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Home with a history and a bright future

The pictures Roy and Johanna Harper showed me dated back to 1942 when their home was first built.

Frankly, it looked austere.

Today, it’s a very different picture – and their home on Banner Lava Cap combines nostalgia with drama and intrigue.



Originally, the property was the Wrigley family’s summer retreat, where they would come to enjoy the tranquility and the stunning panoramic views of the Sierra. Other historic owners include Nevada County’s Ghidotti family. In the 1960’s, it was used as a dormitory for the U.S. Forest Service.

Over the years, the house has experienced many influences and changes, certainly in terms of size. When constructed, it measured 1,500 sq. ft. To Johanna, it “looked like a salt box.” Today, after years of additions, the property offers 4,250 sq. ft. of stunning space on two scenic acres. The two-floor layout accommodates both business and family life.




Walk into the dramatic, new foyer and you can’t help but notice the Far East influence, an influence you’ll find throughout the house.

A legal-eagle view

Roy’s busy law office is downstairs. Formerly part of the world-famous Melvin Belli team, Roy has practiced in Nevada County for 15 years. “It’s great to run my business from home,” he says. As he showed me around, I couldn’t help but notice the impressive law library he has. “I’ve always wanted to display these fine volumes,” he adds, “now I can.”

The business area also includes his private office with a garden view, administration offices and a full-size kitchen. A guestroom and bath are also part of the downstairs floor plan. “At the end of the day, I simply go up the stairs and I’m home, where I unwind while I watch the sunset. No more commuting means more time to relax, and at this stage of life, that works perfectly.”

Upstairs, the atmosphere is different – clearly a place for pleasure.

The view is hypnotic, and the surroundings are full of surprises. Johanna tells me, “Although I liked the old-fashioned, single-pane windows that were here when we first saw the property in 2002, we took the practical route and replaced them with new, energy-efficient ones.”

Okay, the windows may have been replaced, and extensive new plastering, plumbing, roofing, interior and exterior painting and electrical work may have been done, yet you still see plenty of original 1940’s features, particularly in the upstairs kitchen and bathroom. Johanna’s flair with accessories, colors and plants (she has over 75 in the house), adds energy and unmistakable style to what might otherwise look ‘dated.’

“I knew restoring this old home would be a challenge,” she laughs, “but I had no idea what an epic it would be! The questions were endless about which features to save and which ones to replace, and the answers were never straightforward.”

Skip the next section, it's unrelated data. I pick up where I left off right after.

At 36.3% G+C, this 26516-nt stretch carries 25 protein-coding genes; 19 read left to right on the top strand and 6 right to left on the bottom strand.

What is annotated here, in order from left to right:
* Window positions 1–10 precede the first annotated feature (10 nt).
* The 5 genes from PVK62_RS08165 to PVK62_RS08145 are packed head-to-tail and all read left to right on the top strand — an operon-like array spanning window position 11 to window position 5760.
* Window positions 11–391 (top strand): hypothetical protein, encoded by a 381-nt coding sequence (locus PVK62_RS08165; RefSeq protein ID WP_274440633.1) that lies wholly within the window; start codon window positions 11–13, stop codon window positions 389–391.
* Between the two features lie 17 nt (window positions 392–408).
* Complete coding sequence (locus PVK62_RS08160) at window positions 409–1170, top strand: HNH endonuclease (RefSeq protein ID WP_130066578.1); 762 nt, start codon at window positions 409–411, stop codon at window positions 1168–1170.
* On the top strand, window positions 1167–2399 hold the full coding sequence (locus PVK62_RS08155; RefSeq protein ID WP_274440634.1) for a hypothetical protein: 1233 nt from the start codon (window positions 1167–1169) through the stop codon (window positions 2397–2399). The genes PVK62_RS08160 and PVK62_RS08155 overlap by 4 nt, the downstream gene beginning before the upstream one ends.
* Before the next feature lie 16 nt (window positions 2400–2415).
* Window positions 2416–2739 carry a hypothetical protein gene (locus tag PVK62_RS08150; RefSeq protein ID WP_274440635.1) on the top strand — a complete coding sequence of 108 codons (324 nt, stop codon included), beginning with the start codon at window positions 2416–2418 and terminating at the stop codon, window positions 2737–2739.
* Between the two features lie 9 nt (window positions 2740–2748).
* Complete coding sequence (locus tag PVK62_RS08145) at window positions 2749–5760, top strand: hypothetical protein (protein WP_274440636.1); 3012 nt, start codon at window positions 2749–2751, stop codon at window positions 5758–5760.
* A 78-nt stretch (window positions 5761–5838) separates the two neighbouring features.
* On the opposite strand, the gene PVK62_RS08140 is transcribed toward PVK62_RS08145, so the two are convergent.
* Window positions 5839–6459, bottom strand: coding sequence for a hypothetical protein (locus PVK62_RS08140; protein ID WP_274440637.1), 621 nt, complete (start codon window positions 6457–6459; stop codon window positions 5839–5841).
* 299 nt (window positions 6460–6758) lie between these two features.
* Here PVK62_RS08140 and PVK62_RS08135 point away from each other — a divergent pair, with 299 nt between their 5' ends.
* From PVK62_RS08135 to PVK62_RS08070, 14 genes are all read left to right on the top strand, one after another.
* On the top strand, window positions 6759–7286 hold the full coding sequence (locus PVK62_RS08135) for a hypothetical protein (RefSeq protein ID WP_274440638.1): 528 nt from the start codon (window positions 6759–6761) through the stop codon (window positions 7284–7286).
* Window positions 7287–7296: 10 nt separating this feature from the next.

An eclectic masterpiece

The result is an eclectic masterpiece. Beautiful room-divider screens and other Far East treasures live in perfect harmony with Turkish and Indian rugs, a large, old fireplace surrounded by Native American artifacts and other meaningful memorabilia. The dining area features two huge, turn-of-the-century pieces: an Austrian hunter’s hutch, as well as a solid-oak table formerly used in Melvin Belli’s legal library.

It’s impressive all right, but the Harper home has a casual, real-life feel, especially when you see their “elder-statesman” dog, Jake, napping under the table while his younger canine companion, Mia, reminds everyone it’s time for her walk.

The upstairs features a spacious, open floor plan that makes the most of the view, and comprises a parlor/reading room in the corner as well as an integral great room and dining room. But look around, there are satellite rooms of varying sizes and shapes. The master bedroom is large, with a small, inviting guestroom next to it. There’s also a small upstairs office where Johanna has plenty of privacy to do her bookkeeping and other important, behind-the-scenes administrative duties to keep Roy’s business running smoothly. Just like the varying ethnic influences in the furnishings and accessories, the floor plan presents unusual varieties that complement each other seamlessly.

The biggest challenge of all

To take this property from its Wrigley summer home days to its present state is a noteworthy achievement, and I couldn’t help but wonder what the biggest challenges were.

“That’s easy,” Roy answers, “finding artisans with the special skills we needed was really difficult. Many of the original, 1940s features needed attention to make them attractive and functional again, and often our decision to restore or replace was based on simply being able to find the right artisan.”

“As with any old-home restoration,” Johanna adds, “it always takes more time, costs more money, and causes more sleepless nights than we ever imagine.”

When asked if it was worth the effort, both smiled their answers and nodded enthusiastically. The Harpers’ respect for the past, their creativity and perseverance have given an old home a bright, new future.

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Courtney Ferguson is an award winning writer who lived in London for nearly 30 years. She moved to Nevada County in 2002, and continues to write home-and-travel articles which appear in U.S. and British publications.


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